Cities can't use their laws taxing telecommunications services against out-of-state alarm monitoring companies, the Arizona Supreme Court has ruled.
Without dissent, the court rejected arguments by attorneys for Phoenix and Peoria that the services provided by Brinks Home Security amount to intrastate telecommunications which is subject to local sales taxes. Justice Scott Bales, writing the ruling, dismissed the argument that communications routed through Texas are really intrastate.
But the justices said they are willing to consider an alternate legal theory presented by the cities to justify the tax.
Brinks provides home security systems and monitoring to customers throughout the state.
If an alarm is triggered at an Arizona home and not disarmed, information is transmitted electronically to a monitoring station in Texas. At that point, personnel there attempt to contact the homeowner, typically by telephone.
When appropriate, Brinks notifies law enforcement.
The two cities sought to tax the company.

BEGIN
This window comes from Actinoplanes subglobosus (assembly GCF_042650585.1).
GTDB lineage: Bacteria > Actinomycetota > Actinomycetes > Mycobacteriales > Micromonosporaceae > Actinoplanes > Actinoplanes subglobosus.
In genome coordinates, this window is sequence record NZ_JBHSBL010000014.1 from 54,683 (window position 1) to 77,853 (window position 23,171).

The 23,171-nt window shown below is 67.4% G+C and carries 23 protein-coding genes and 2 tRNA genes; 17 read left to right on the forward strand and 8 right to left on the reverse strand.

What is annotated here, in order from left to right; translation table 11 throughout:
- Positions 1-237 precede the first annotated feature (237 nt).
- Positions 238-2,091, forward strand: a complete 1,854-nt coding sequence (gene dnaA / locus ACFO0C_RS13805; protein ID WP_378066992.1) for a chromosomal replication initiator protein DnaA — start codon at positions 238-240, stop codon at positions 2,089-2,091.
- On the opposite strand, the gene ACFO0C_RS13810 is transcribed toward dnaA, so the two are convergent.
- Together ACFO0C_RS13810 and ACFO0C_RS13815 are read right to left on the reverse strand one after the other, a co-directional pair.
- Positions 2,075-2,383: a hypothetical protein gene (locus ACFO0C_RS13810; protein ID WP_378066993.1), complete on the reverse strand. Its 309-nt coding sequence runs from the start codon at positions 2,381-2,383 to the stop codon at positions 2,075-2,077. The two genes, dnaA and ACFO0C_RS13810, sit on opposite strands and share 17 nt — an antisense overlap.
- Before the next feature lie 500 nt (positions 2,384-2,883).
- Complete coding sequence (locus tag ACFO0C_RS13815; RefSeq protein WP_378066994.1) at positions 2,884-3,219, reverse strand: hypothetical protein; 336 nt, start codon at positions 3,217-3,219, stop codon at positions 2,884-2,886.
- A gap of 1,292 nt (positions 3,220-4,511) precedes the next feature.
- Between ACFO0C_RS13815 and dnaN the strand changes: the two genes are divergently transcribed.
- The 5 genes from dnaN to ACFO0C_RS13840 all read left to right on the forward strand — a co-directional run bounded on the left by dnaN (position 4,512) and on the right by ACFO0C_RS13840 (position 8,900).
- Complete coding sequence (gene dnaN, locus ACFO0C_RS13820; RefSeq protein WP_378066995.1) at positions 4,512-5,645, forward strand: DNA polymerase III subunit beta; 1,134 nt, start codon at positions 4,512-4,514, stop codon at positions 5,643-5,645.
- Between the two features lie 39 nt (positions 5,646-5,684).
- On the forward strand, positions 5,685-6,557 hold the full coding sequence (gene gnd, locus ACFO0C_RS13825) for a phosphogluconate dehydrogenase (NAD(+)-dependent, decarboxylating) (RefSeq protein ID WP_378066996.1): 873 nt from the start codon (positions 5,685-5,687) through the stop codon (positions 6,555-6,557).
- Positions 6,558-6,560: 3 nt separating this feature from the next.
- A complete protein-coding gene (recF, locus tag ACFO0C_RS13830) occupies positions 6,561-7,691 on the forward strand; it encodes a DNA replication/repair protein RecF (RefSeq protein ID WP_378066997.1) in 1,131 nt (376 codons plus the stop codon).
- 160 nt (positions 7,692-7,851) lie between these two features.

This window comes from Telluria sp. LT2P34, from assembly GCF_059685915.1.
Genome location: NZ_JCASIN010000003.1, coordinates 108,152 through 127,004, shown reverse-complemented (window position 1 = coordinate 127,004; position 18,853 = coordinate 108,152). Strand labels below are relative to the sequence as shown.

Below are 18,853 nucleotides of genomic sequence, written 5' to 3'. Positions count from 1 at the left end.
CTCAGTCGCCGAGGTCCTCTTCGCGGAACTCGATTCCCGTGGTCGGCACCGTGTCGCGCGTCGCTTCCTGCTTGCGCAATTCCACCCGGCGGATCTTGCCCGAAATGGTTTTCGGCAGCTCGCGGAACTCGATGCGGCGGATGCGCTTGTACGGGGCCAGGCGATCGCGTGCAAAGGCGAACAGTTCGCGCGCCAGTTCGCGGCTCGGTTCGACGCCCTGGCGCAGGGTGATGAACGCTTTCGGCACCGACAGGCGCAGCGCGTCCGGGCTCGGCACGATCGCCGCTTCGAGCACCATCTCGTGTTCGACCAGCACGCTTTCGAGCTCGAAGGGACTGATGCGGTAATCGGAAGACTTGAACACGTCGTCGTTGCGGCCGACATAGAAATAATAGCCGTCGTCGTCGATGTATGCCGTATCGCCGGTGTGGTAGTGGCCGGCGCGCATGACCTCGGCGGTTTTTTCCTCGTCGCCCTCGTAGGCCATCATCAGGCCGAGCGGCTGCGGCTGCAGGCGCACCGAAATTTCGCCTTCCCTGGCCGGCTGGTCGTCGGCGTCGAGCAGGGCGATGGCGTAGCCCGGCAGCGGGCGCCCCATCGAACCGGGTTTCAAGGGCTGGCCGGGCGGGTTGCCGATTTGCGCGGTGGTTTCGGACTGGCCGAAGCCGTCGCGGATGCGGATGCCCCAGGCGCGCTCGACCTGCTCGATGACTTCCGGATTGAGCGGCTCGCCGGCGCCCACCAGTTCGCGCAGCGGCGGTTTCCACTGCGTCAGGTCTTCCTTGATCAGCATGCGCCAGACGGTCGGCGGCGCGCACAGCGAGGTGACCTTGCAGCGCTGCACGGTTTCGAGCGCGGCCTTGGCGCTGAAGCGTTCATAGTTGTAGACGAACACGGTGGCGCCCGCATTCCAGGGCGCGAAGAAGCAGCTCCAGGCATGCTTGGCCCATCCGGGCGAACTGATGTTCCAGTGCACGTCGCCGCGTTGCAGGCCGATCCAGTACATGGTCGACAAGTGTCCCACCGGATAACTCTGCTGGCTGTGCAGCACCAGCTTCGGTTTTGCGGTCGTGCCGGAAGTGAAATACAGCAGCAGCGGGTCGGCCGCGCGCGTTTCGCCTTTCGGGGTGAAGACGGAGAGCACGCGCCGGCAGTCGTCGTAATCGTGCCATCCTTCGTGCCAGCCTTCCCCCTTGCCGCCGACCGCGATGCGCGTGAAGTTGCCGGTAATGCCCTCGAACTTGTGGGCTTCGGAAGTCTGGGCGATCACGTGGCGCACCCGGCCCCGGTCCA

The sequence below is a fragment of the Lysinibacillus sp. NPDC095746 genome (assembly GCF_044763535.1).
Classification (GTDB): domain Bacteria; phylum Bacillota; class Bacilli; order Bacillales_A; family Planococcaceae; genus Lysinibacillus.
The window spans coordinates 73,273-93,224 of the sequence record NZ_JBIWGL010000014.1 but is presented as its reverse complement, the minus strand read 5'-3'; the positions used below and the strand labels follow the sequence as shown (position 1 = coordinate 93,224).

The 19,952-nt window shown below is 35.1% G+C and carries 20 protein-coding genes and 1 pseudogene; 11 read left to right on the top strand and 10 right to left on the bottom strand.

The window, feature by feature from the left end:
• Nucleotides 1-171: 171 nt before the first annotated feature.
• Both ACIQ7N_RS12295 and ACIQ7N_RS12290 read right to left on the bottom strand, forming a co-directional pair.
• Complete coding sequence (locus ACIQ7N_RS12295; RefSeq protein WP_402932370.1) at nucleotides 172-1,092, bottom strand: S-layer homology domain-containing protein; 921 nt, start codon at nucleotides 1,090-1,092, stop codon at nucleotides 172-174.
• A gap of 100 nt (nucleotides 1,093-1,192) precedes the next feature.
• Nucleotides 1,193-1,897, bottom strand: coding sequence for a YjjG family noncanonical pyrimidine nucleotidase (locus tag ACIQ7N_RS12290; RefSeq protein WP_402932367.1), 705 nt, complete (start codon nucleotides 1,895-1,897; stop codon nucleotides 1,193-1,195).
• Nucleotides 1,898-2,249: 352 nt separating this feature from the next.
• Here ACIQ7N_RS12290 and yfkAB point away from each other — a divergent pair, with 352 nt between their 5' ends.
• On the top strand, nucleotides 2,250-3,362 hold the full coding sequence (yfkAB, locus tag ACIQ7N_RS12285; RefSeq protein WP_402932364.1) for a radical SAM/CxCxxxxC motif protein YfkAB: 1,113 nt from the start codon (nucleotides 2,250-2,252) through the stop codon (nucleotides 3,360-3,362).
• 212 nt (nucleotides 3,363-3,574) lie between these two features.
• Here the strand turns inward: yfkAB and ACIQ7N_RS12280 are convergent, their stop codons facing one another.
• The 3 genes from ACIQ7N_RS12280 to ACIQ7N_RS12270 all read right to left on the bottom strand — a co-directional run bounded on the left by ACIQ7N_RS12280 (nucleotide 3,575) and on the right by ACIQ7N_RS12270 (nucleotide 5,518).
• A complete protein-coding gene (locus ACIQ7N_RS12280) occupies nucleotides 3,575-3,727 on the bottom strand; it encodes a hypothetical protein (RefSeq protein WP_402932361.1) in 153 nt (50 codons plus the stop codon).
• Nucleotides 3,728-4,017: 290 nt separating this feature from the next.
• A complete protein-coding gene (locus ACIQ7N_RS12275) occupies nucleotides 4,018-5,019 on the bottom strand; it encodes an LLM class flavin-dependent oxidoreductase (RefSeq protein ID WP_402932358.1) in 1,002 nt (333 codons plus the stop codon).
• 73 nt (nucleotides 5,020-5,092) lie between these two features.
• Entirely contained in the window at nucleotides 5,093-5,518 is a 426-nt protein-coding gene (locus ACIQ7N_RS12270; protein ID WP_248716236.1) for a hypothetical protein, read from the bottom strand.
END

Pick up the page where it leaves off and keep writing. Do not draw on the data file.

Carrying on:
Both cities have language in their codes that levy a sales tax on telecommunication services. That specifically includes charges for monitoring security or burglar alarm systems within the city where the system sends or receives data over a communications channel.
Brinks appealed, arguing that any telecommunication services it provides are interstate, with taxes on these specifically precluded by state law. Both a trial judge and the Arizona Court of Appeals, however, sided with the cities.
Bales acknowledged that state law provides little guidance about what are intrastate telecommunication services, which can be taxed, and which are interstate and tax exempt.
Looking at what happens here, Bales said the triggering of an alarm can result in three separate transmissions: One notifying Brinks in Texas of the alarm, a second by phone to the customer in Arizona, and a third, if necessary, to law enforcement, also in Arizona.
City attorneys argued that this really is an intrastate act, as all the information ultimately begins and ends in Arizona.
"But the ‘loop' involves separate transmissions that relay different information," Bales said.
The cities, however, argue that even if the transmissions are truly interstate, that doesn't exempt them from the law. Their lawyers said what's really being taxed are the monitoring services, not the telecommunications which they characterized as merely incidental.
Bales noted that when the Court of Appeals sided with the cities on the issue of intrastate taxes, the judges never bothered to look at this alternate theory since it was unnecessary. So the Supreme Court ordered those appellate judges to take a second look at the issue.